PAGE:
I know it already seems like Pick on Geoff Baker Day between LL and USSM, but it's my turn to chip in.
We went over this a couple of weeks back when U.S.S. Mariner took a swipe at Jarrod Washburn -- called him an idiot, I believe -- for saying he had better command. Mentioned his strike ratios and walk ratios. But that basic premise shows a lack of understanding of the meaning of command in the major leagues, which isn't exclusively about the ability to throw strikes and not walk guys. Well, part of it is, that's true. But right here is an example of a guy who throws tons of strikes -- but who also has no command.Sometimes, the ball is an inch or two too close to a hitter's sweet spot. They live on the edge. With Washburn, lately, he's gotten on the better side of that edge because of a mechanical adjustment (or so he says). He'll still give up some extra base hits, as he did the other night. But so far, he isn't getting crushed like he was in May. So, if that makes him an idiot, OK.
These quotes come from here.
Here is how this reads to me, and if Geoff wants to correct my assumptions, I'm all ears.
- Geoff Baker is talking about command in the sense of the pitcher staying away from the middle of the zone.
- Washburn has been better of late because he has improved said command.
I buy the first point. There's a rather intuitive way to break down a pitcher's skills.
- Stuff - What he throws, how well he throws it, how well he hides it, etc. Good stuff leads to missed bats leads to strikeouts.
- Control - Ability to throw pitches for strikes. Good control leads to fewer balls leads to fewer walks.
- Command - (a.k.a. "Control within the zone") Ability to avoid throwing in the middle of plate. Good command leads to a better batted ball profile leads to fewer home runs.
Command and control are somewhat related, but can be thought of as distinct skills. Pitchers can have good control with bad command by just aiming for the heart of the zone and pitchers can have good command but bad control.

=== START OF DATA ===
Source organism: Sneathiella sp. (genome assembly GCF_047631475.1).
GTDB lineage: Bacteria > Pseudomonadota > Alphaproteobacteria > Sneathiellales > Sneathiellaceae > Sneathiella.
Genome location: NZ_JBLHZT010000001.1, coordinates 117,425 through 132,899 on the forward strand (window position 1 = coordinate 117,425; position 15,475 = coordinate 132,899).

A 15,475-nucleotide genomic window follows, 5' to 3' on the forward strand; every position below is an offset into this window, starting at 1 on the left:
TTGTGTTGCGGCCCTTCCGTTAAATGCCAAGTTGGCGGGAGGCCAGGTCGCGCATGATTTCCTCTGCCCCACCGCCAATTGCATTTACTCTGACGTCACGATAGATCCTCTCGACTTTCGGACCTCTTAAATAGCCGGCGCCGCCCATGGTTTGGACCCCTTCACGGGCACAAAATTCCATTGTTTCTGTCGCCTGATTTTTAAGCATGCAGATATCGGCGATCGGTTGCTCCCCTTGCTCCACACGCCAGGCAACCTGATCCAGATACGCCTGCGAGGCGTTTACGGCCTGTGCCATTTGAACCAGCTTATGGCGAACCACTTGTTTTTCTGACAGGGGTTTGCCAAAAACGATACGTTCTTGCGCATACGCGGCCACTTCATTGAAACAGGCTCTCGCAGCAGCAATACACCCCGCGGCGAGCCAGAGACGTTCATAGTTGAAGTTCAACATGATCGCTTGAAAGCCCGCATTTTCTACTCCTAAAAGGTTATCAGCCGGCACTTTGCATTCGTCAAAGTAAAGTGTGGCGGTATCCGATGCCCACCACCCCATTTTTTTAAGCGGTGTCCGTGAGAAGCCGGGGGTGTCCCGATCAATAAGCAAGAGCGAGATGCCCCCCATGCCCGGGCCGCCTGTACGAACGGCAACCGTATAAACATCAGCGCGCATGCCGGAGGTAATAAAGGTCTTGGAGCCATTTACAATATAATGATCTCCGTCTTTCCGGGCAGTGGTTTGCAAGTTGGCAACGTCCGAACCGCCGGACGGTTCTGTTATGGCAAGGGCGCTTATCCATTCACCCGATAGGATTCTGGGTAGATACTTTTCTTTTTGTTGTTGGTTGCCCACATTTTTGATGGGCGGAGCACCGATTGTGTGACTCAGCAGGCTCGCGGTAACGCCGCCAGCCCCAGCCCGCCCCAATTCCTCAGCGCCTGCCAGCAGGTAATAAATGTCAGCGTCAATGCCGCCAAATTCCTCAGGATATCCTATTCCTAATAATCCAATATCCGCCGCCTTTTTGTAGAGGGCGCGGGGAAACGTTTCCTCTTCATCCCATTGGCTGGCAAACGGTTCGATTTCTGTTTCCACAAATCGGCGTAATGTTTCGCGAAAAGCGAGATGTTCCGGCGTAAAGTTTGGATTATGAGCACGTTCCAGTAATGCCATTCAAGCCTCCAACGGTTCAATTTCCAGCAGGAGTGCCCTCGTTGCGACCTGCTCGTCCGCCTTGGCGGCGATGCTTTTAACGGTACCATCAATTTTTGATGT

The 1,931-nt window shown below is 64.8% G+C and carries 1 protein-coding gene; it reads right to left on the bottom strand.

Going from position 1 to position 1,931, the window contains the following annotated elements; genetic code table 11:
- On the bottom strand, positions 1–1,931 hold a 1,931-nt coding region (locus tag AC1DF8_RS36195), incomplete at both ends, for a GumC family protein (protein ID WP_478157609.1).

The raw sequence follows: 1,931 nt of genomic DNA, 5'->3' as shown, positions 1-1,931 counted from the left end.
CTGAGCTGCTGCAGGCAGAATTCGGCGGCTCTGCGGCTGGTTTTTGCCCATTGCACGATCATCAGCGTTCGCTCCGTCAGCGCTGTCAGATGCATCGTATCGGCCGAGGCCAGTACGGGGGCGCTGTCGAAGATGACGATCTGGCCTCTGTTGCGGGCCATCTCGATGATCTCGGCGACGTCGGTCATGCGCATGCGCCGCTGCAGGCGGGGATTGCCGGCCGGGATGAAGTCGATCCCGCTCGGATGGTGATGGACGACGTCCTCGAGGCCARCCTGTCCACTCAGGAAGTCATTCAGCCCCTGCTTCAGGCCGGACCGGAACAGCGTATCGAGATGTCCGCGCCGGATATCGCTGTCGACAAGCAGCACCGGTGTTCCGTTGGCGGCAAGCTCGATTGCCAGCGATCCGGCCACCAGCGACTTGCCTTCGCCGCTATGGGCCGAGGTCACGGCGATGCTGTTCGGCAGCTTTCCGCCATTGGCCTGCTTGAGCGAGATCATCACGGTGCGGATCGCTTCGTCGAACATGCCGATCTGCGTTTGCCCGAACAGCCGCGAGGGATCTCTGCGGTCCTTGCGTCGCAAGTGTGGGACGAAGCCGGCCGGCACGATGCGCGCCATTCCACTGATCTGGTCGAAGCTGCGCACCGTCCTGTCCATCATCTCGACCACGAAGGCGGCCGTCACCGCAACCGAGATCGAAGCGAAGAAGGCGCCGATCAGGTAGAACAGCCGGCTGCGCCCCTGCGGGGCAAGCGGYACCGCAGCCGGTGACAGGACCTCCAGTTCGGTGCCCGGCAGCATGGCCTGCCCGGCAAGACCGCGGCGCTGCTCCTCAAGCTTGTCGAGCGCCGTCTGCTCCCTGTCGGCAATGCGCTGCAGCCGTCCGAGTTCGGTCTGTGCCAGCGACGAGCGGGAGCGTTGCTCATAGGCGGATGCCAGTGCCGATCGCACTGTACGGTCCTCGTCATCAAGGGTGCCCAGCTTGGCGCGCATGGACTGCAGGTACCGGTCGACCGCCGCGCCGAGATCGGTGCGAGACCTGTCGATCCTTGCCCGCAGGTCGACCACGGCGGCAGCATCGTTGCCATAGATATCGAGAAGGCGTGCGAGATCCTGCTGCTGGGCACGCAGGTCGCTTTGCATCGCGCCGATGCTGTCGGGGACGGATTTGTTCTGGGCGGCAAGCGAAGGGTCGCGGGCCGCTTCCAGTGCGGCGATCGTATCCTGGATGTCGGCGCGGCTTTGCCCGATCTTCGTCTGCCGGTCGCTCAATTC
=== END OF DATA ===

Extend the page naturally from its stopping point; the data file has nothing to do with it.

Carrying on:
The problem comes from the second point.
Sometimes, the ball is an inch or two too close to a hitter's sweet spot. They live on the edge. With Washburn, lately, he's gotten on the better side of that edge.
I'm going to make another assumption here and go back to Washburn's June 9th start as the beginning of this good period since that's when he had the first traditionally good result of this recent run.
Washburn strike%, pre-6/9: 62%
Washburn strike%, post-6/9: 61%
(hattip: Jeff for these)
Okay, you might argue, but that just tells us his control isn't any better, it doesn't say anything about his command. Well, Washburn's post-6/9 LD% is higher than it was in either of his first two seasons as a Mariner (again, thanks Jeff). Furthermore,
These are Washburn's heat maps with all pitches (excluding his relief appearance) from the start of the year through June 2nd on the left and all pitches from June 9th onward on the right. Does the picture on the right look like a mapping of a pitcher staying away from hitter's sweet spots? It doesn't to me. It looks like the exact opposite. It looks like a pitcher chucking the ball in the center of the zone. One possible reason for that might be because said pitcher was facing, on average, pretty mediocre hitters.
I'm not going to speculate on what Geoff Baker's motivation was in particular, but I will use this to point out again what is a typical trademark of results-based analysis: the results are known going in. You know that Jarrod Washburn has pitched better^ over his last x-odd starts so you go hunting for a reason. Seeing what you might believe to be an effect and then going back and trying to connect it to a cause is bad science and it's going to be incorrect a vast majority of the time.
^by your definition, which may not be shared by others.